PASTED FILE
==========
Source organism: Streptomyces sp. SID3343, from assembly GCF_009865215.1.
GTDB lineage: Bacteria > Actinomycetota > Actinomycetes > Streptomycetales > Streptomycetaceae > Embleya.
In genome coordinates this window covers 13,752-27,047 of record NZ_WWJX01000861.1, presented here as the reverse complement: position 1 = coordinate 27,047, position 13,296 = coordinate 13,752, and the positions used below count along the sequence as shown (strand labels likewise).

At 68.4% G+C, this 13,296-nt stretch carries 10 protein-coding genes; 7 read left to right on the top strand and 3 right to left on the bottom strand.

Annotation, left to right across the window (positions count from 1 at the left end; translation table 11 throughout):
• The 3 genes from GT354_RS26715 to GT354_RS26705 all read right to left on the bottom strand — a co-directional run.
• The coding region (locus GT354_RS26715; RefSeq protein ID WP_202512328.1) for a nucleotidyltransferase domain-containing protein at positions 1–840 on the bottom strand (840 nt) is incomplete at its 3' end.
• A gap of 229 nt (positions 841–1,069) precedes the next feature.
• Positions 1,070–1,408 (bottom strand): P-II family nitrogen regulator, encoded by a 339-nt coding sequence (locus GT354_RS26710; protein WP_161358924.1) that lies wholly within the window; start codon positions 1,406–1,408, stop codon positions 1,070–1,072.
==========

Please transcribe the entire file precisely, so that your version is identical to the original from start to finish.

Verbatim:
Source organism: Streptomyces sp. SID3343, from assembly GCF_009865215.1.
GTDB lineage: Bacteria > Actinomycetota > Actinomycetes > Streptomycetales > Streptomycetaceae > Embleya.
In genome coordinates this window covers 13,752-27,047 of record NZ_WWJX01000861.1, presented here as the reverse complement: position 1 = coordinate 27,047, position 13,296 = coordinate 13,752, and the positions used below count along the sequence as shown (strand labels likewise).

At 68.4% G+C, this 13,296-nt stretch carries 10 protein-coding genes; 7 read left to right on the top strand and 3 right to left on the bottom strand.

Annotation, left to right across the window (positions count from 1 at the left end; translation table 11 throughout):
• The 3 genes from GT354_RS26715 to GT354_RS26705 all read right to left on the bottom strand — a co-directional run.
• The coding region (locus GT354_RS26715; RefSeq protein ID WP_202512328.1) for a nucleotidyltransferase domain-containing protein at positions 1–840 on the bottom strand (840 nt) is incomplete at its 3' end.
• A gap of 229 nt (positions 841–1,069) precedes the next feature.
• Positions 1,070–1,408 (bottom strand): P-II family nitrogen regulator, encoded by a 339-nt coding sequence (locus GT354_RS26710; protein WP_161358924.1) that lies wholly within the window; start codon positions 1,406–1,408, stop codon positions 1,070–1,072.